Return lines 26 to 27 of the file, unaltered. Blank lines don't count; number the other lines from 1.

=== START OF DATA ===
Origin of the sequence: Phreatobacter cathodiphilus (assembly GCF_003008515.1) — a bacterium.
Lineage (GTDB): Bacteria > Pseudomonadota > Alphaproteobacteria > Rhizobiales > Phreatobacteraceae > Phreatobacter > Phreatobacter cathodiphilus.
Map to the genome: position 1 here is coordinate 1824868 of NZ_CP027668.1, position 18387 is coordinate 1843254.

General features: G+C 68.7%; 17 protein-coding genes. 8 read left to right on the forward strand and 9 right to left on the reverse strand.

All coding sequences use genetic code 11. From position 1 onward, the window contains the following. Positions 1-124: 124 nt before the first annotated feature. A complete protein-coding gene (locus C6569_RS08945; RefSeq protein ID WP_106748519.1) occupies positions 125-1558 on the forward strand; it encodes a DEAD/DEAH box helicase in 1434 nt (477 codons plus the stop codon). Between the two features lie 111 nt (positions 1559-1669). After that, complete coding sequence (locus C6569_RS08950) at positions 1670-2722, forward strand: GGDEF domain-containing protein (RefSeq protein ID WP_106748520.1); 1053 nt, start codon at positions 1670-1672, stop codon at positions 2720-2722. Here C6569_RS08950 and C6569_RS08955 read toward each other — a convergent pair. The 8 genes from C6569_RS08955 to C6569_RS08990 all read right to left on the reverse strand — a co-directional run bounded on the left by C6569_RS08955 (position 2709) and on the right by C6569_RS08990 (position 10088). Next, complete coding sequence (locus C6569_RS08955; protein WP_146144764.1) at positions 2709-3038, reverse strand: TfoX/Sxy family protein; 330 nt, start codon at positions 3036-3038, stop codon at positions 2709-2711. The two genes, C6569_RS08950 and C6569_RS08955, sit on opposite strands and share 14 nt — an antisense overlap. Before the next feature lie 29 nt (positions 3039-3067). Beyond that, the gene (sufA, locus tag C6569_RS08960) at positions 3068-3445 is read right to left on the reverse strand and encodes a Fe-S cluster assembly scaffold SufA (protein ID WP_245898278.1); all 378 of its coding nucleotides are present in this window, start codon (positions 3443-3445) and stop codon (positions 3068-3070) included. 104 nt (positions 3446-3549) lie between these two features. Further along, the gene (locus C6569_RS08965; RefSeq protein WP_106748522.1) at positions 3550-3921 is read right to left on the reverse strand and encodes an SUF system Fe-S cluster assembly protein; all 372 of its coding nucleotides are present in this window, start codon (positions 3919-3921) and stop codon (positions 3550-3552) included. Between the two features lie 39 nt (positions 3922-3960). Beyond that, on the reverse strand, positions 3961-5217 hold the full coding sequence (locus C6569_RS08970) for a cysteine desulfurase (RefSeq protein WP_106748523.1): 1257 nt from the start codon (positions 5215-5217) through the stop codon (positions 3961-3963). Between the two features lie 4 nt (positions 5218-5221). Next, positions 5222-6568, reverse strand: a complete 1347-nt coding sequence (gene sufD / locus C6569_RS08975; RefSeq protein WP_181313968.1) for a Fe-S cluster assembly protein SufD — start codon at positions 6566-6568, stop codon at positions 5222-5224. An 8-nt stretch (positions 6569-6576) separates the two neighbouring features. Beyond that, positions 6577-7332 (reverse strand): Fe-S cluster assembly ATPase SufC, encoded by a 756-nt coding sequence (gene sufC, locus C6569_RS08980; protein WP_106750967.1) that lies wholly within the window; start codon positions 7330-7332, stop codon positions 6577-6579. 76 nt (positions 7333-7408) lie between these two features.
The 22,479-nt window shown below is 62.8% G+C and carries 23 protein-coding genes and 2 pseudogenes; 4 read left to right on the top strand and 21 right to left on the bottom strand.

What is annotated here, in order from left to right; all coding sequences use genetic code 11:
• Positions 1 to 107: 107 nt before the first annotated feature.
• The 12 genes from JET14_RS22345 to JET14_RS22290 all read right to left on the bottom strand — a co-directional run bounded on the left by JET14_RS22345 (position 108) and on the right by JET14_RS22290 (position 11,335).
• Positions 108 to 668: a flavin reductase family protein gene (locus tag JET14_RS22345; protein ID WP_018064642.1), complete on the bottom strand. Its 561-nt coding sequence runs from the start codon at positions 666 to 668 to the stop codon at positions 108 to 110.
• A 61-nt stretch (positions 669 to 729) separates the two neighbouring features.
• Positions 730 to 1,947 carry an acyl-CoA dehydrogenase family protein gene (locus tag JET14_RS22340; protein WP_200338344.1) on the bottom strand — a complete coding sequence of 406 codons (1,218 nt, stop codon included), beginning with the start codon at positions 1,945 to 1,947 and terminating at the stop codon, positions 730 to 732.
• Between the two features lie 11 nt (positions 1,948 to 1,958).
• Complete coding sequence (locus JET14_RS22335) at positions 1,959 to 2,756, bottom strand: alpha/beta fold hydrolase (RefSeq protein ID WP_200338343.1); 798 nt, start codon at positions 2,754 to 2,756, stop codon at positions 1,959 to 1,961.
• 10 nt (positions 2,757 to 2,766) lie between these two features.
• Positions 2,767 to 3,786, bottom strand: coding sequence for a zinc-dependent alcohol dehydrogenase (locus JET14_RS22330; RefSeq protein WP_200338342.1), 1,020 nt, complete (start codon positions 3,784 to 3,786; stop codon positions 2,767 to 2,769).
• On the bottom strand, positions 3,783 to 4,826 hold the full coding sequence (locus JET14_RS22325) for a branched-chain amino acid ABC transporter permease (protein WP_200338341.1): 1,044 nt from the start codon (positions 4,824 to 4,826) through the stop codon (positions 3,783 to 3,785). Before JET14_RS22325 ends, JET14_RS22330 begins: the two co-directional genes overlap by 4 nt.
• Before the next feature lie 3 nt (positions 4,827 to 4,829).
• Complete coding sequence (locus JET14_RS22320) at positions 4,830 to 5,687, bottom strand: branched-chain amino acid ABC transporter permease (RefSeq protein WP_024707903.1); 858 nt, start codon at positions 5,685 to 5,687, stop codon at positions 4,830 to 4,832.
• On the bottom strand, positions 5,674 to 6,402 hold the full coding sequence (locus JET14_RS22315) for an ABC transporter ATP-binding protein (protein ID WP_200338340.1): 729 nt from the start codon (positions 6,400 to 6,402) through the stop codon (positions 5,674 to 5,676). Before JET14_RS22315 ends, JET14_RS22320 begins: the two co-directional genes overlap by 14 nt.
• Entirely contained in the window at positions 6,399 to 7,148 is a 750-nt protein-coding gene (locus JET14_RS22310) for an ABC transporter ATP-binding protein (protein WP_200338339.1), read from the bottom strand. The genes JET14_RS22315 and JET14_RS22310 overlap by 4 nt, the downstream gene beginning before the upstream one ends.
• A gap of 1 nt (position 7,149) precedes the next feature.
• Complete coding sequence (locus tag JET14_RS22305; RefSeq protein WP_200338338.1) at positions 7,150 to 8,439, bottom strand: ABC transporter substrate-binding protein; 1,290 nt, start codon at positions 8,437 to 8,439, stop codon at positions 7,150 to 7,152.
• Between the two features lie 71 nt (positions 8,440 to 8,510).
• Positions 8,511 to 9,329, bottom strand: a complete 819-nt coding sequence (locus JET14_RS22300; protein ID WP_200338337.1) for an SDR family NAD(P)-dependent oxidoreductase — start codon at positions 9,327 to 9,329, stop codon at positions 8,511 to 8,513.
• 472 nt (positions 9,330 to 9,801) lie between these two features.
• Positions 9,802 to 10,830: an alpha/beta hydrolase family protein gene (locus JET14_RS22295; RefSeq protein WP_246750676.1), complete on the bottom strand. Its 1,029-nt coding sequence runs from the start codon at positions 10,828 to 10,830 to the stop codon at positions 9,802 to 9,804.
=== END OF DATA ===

• 472 nt (positions 9,330 to 9,801) lie between these two features.
• Positions 9,802 to 10,830: an alpha/beta hydrolase family protein gene (locus JET14_RS22295; RefSeq protein WP_246750676.1), complete on the bottom strand. Its 1,029-nt coding sequence runs from the start codon at positions 10,828 to 10,830 to the stop codon at positions 9,802 to 9,804.